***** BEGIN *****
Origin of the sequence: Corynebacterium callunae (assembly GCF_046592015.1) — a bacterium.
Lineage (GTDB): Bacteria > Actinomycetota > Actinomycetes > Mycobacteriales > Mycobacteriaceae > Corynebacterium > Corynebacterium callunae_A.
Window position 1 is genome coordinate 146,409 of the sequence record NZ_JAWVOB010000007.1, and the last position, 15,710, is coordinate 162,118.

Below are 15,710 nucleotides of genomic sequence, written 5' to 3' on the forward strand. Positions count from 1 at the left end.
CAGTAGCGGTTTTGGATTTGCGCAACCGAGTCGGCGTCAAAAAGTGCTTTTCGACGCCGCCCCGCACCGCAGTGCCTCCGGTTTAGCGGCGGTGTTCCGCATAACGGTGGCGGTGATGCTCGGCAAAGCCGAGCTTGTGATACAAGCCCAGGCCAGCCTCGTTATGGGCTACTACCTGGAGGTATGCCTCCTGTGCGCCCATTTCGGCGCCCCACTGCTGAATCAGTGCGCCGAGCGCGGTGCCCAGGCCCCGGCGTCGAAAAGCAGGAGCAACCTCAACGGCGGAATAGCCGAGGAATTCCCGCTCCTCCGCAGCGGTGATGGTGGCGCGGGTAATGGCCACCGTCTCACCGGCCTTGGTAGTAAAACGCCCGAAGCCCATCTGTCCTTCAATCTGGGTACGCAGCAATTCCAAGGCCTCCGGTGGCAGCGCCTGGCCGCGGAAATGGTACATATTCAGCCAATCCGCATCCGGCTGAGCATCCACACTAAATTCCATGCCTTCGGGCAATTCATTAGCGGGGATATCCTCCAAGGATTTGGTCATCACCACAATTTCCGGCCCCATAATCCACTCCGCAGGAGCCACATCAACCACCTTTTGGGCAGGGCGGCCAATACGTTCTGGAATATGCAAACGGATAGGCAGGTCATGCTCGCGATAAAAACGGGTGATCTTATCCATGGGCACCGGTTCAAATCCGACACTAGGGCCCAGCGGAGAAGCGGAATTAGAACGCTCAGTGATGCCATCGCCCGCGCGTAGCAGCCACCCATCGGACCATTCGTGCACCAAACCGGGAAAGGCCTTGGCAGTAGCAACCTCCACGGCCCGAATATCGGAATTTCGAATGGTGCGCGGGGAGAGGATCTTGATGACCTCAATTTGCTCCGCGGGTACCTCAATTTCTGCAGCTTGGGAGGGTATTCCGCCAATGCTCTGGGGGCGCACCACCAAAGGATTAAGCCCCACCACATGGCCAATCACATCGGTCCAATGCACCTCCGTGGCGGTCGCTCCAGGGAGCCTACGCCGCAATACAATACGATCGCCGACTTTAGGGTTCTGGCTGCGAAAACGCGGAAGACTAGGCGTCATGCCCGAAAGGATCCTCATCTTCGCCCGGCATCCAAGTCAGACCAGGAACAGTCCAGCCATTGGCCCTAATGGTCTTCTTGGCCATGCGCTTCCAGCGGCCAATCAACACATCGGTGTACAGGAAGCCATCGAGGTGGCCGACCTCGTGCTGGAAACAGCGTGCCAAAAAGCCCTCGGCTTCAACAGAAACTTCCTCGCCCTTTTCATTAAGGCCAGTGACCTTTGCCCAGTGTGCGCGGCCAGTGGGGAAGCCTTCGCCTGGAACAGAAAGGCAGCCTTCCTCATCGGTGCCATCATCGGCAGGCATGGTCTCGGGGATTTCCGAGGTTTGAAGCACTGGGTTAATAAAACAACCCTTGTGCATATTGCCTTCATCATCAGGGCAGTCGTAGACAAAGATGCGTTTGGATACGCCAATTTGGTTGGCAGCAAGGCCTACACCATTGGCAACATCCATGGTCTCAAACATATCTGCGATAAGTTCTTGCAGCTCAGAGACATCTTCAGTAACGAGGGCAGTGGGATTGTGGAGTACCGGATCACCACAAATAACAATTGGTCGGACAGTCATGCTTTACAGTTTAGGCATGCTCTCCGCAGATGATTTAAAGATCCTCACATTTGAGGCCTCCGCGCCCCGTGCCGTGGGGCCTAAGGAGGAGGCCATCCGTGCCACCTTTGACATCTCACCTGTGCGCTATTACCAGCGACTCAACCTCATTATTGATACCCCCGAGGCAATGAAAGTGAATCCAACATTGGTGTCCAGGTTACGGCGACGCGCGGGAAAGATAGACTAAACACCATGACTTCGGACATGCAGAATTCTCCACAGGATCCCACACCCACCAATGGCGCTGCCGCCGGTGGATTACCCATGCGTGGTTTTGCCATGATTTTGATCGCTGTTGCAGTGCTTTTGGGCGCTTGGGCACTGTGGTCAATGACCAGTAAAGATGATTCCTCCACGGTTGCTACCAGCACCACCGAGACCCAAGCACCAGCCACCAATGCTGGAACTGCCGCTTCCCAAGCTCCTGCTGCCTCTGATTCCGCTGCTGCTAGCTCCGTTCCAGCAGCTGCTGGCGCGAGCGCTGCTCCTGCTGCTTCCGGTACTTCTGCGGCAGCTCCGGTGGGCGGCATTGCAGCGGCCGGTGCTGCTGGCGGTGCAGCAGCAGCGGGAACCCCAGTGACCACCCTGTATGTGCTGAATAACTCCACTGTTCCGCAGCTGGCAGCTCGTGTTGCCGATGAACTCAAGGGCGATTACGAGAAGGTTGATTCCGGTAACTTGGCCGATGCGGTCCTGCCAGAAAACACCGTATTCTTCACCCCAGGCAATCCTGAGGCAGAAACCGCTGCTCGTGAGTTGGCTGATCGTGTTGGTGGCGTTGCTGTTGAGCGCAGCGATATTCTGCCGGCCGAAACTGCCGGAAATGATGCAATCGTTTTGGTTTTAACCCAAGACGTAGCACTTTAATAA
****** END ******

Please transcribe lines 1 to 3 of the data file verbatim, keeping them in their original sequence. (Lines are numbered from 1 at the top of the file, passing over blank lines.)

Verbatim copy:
Origin of the sequence: Corynebacterium callunae (assembly GCF_046592015.1) — a bacterium.
Lineage (GTDB): Bacteria > Actinomycetota > Actinomycetes > Mycobacteriales > Mycobacteriaceae > Corynebacterium > Corynebacterium callunae_A.
Window position 1 is genome coordinate 146,409 of the sequence record NZ_JAWVOB010000007.1, and the last position, 15,710, is coordinate 162,118.